William Rutter Dawes

from Wikipedia, the free encyclopedia
William Rutter Dawes

William Rutter Dawes (born March 19, 1799 in London , † February 15, 1868 in Haddenham ) was an English astronomer and clergyman . In particular, he carried out observations of the planets and measurements of binary stars .

Live and act

Dawe's father was a math teacher interested in astronomy . Dawe's mother died very early. When his father accepted the post of governor of Sierra Leone , Dawes was first raised in Portsmouth by his grandfather . From 1807 he lived (apart from a two-year hiatus during which his father was in England) in the family of Reverend Thomas Scott , a well-known commentator on the Bible at the time .

Since his father had planned for him the career of a clergyman, Dawes first studied theology under Scott, but could not accept some doctrines of the Anglican Church . He therefore started studying medicine and practiced as a doctor after graduating. During this time he married Thomas Scott's widow, who was several years his senior. In 1826, after the death of his only sister, he settled in Liverpool . He turned back to religion and took over a small Anglican church in Ormskirk .

Dawes had a very keen interest in astronomy from childhood. His first telescope was a refractor with an aperture of only 4 cm, with which he made observations in Liverpool through an open window. In Ormskirk he set up his first observatory , which was equipped with a 9 cm refractor from Dolland. Due to his poor health, Dawes gave up his ward in 1839, accepted an offer from George Bishop and worked for four years at his observatory in Regents Park.

Dawes was considered one of the best observers of his time and was nicknamed "eagle eye" (in fact, Dawes was very nearsighted ). From 1831 to 1844, Dawes made the most accurate measurements of the positions of binary stars.

In 1842 he married for the second time - his first wife had died in Ormskirk several years earlier. Marriage to the wealthy widow of John Welsby, a lawyer in Ormskirk, brought financial independence. 1844 the couple moved to Cranbrook in the county of Kent . Here Dawes built his second observatory, which he equipped with a very good 6- inch (15 cm) refractor from Merz in Munich .

He had a close friendship with the astronomer John Herschel (the son of Wilhelm Herschel ), who lived with his family only a few kilometers from Cranbrook. He was also friends with William Lassell . On the night of September 18, 1848, when Lassell found the eighth moon of Saturn (later called Hyperion ), Dawes was visiting his observatory near Liverpool . Since Lassell discovered the faint little point first, he is considered to be the discoverer of the moon (together with the Americans William Cranch Bond and George Phillips Bond , who saw him on the same night).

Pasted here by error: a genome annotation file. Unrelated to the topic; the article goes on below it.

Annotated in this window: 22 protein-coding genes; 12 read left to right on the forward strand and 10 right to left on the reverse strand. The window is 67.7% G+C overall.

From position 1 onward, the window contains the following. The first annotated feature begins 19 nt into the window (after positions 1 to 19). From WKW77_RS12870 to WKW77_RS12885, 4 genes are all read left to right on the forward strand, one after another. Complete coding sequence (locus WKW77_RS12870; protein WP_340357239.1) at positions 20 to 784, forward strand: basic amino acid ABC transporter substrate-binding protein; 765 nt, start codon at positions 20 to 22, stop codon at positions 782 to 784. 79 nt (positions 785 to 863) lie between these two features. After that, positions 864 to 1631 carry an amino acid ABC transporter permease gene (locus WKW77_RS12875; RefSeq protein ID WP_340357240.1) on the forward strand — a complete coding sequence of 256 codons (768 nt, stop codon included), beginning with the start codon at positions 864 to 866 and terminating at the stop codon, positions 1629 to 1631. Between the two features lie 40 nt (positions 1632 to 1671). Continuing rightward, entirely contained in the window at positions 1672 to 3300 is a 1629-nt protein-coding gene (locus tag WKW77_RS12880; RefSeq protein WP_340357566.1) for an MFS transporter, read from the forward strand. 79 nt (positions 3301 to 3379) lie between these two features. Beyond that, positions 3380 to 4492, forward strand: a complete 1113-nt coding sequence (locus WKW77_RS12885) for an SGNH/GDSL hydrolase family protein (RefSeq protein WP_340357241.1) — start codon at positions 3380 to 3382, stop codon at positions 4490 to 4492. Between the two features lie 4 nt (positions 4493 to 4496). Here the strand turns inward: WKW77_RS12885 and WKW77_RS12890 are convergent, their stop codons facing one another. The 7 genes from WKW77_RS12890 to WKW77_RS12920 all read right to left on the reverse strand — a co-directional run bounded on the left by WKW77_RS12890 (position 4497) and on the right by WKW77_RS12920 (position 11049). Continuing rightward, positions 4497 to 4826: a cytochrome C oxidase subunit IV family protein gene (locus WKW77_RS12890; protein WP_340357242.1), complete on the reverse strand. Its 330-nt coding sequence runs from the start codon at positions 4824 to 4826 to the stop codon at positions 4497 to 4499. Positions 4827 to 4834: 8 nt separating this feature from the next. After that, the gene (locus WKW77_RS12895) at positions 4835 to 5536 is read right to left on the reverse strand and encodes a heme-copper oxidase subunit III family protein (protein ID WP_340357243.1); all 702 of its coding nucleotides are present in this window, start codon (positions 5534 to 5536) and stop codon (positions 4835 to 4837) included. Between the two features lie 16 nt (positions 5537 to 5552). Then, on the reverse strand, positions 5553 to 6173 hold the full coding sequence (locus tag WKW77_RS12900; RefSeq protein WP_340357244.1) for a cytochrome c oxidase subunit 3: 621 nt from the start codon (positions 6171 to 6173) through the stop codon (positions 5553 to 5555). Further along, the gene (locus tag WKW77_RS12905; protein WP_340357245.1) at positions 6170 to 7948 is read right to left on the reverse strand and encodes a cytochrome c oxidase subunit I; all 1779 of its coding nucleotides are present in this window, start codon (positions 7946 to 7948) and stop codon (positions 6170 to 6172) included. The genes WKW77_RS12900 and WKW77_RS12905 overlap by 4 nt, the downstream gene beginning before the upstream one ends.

In 1850 Dawes moved his observatory to Wateringbury, near Maidstone . In 1851 he discovered deep dark areas in the umber of sunspots . In 1852 he developed a special eyepiece that minimized the risk of observing the sun and enabled more detailed observations of the photosphere . In 1857 he moved to Hopefield near Haddenham near the Thames .

When his wife died in 1860, Dawes fell into deep depression and his health continued to deteriorate. For years he had had very severe headaches. Now presented asthma , heart problems and increasing deafness one. Dawes was only able to continue his observations to a very limited extent.

During the opposition of Mars in 1864, he made 27 detailed drawings of the planet. From these, Richard Anthony Proctor created one of the first maps of Mars, which was published in 1869.

Dawes died of apoplexy in 1868 and was buried in Haddenham Cemetery.


Dawes was accepted as a member of the Royal Astronomical Society in 1830 , which awarded him the gold medal of the Royal Astronomical Society in 1855 for his achievements . In 1865 he was accepted as a member (" Fellow ") in the Royal Society .

In his memory, an impact crater was named on the moon ( Dawes ) and one on Mars. Even today, William Rutter Dawes' name is also associated with the so-called Dawes criterion , in which he set up an empirical formula that specifies the smallest angular distance at which two stars can still be perceived as individual objects.


Web links